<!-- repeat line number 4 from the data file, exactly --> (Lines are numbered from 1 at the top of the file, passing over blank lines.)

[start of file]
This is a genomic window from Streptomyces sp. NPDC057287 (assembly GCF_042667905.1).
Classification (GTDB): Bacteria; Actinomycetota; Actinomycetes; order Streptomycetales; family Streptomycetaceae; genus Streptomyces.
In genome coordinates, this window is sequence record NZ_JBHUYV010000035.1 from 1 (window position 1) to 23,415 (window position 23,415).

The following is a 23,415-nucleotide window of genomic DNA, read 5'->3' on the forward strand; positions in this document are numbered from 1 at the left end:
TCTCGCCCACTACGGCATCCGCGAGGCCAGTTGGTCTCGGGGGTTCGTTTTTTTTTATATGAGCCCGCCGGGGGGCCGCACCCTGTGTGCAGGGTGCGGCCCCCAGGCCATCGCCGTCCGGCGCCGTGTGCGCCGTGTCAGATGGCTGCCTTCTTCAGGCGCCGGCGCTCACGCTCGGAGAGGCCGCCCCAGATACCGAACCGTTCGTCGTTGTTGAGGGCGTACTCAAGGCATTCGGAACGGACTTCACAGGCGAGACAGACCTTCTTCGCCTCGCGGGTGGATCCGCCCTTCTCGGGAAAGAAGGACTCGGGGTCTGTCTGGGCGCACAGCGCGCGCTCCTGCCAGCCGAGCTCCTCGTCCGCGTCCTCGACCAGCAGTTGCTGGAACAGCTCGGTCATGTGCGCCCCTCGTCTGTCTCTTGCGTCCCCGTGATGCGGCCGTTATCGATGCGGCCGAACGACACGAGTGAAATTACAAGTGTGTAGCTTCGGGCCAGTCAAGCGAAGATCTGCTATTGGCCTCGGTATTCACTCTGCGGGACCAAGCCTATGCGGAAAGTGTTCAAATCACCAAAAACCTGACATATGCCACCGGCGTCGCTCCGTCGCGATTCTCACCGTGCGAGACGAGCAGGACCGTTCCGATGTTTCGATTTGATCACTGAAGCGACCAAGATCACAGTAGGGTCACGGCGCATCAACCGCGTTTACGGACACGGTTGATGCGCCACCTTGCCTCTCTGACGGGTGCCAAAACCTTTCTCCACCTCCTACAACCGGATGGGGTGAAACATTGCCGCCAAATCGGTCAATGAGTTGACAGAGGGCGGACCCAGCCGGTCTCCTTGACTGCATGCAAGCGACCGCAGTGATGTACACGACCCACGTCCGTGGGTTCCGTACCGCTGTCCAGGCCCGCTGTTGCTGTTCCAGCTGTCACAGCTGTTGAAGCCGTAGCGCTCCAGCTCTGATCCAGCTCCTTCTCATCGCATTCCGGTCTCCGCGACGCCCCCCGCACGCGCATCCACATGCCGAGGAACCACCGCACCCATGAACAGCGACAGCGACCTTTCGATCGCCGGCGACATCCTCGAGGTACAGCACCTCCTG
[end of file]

The following is a 23,415-nucleotide window of genomic DNA, read 5'->3' on the forward strand; positions in this document are numbered from 1 at the left end: